Ash Wednesday or Valentine's Day? This year it's a choice between them

It's a problem for Christians who believe in true romance. For this year, Ash Wednesday falls on Valentine's Day.

The latter is devoted not really to the (possibly legendary) 3rd-century Roman saint and martyr, but to a more earthly kind of love. It's a great day for card shops, flower sellers, chocolate manufacturers and restaurants, which put their prices up to make the occasion feel even more special.

Cards, chocolates, flowers – but does Valentine's Day really go with Ash Wednesday?Valentine's Day

Of course it can be a lovely way of telling your spouse or significant other how much you care about them. Get it wrong, on the other hand – a hasty trip to the supermarket on the day before to find all the decent cards have gone, your favourite restaurant fully booked, or worst of all, just plain forgetting – and there are Consequences.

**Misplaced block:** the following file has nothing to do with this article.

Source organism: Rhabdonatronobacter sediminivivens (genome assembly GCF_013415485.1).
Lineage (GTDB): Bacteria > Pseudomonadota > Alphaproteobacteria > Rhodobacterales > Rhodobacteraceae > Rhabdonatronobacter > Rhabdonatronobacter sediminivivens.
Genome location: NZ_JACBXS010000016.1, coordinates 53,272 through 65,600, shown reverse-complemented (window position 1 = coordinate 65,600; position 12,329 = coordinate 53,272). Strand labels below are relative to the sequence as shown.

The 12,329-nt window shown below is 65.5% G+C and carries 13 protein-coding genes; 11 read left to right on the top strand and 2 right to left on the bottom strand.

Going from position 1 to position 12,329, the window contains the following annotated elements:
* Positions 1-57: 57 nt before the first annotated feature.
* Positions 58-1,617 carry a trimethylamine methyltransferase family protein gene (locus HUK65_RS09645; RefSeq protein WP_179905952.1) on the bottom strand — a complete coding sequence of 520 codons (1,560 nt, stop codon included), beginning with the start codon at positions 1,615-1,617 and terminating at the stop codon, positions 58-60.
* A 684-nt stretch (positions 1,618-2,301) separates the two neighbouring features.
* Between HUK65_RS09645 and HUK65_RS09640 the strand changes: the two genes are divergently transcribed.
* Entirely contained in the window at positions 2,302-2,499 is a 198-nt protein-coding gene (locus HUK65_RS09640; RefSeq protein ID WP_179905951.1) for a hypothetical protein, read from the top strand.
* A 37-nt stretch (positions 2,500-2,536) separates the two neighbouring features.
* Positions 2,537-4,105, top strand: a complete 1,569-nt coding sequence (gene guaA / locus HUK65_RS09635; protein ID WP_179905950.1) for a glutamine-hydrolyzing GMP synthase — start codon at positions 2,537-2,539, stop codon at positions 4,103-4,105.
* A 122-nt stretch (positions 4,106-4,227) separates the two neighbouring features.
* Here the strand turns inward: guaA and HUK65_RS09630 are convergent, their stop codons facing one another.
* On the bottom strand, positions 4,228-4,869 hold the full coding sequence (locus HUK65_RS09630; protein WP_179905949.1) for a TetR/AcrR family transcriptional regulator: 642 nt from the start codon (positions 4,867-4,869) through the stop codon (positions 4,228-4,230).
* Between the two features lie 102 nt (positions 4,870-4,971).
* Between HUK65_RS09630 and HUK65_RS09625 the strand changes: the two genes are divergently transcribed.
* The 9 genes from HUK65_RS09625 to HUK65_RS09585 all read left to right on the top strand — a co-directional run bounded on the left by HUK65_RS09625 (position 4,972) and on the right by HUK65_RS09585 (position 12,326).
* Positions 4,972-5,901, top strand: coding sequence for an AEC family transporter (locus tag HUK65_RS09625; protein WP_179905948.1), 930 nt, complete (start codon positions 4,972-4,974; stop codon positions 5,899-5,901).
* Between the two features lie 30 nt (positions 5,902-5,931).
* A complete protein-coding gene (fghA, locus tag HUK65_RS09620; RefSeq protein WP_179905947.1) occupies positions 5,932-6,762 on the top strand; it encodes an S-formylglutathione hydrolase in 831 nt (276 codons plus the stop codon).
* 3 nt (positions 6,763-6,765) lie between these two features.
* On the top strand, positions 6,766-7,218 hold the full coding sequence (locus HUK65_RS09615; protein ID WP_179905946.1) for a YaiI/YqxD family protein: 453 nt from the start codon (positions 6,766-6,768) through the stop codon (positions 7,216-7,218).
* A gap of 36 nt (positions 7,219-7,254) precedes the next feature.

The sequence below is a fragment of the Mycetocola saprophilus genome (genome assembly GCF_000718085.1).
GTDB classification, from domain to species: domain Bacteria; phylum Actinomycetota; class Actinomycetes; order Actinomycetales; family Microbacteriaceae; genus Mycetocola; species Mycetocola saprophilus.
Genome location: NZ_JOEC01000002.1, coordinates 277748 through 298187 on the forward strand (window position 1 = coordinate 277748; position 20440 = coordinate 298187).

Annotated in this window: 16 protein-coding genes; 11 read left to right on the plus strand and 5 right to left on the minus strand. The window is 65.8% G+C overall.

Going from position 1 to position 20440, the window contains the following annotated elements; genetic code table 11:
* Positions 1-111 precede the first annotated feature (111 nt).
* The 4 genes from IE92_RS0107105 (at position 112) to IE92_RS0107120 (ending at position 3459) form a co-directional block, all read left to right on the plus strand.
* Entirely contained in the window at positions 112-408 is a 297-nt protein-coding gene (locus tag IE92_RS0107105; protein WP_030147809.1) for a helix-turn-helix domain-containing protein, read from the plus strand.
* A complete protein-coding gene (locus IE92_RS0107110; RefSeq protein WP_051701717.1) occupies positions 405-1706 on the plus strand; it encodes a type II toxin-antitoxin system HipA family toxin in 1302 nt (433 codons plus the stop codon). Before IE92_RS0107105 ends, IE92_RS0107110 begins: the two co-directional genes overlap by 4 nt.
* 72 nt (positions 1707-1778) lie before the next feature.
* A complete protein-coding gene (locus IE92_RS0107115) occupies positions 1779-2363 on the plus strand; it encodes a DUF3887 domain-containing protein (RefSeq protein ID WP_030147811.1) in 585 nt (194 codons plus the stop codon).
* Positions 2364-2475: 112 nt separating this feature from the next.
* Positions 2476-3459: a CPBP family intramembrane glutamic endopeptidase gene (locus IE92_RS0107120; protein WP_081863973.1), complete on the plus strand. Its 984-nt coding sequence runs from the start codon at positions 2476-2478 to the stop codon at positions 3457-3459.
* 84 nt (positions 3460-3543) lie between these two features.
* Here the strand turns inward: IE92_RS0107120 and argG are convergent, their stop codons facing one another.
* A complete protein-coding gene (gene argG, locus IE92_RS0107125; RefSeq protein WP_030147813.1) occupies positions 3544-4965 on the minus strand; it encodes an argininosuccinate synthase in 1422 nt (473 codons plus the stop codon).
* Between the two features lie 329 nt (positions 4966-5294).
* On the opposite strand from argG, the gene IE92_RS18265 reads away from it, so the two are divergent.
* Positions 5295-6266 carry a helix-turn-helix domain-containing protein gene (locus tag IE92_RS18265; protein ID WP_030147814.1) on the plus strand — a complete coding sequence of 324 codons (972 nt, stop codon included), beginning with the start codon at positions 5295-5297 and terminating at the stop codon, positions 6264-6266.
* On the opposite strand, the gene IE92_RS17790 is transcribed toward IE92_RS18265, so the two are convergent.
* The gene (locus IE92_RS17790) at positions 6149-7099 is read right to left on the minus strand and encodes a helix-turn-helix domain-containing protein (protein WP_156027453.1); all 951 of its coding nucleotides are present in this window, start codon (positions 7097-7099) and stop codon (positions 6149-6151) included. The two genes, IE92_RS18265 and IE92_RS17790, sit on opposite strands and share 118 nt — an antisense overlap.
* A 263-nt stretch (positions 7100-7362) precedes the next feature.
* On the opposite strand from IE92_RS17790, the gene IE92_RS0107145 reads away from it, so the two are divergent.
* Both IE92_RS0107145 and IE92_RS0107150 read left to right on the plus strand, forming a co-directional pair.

Not all Christians observe Ash Wednesday as a day of fasting and abstinence particularly strictly. But for some, it's a real clash. In Chicago, for instance, according to the Catholic Herald, the archdiocese has been receiving enquiries from Catholics wondering if they can have a 'dispensation' to mark the largely secular celebration of Valentine's Day' instead of the first day of Lent. The answer is a categorical 'No, you can't.'

Helpfully, though, the archdiocese has suggested celebrating Valentine's Day the previous day, Shrove Tuesday, instead – traditionally a day of festivity anyway.

It won't please die-hard romantic traditionalists, but there's a silver lining to their cloud: a restaurant on February 13 is likely to be a good deal cheaper.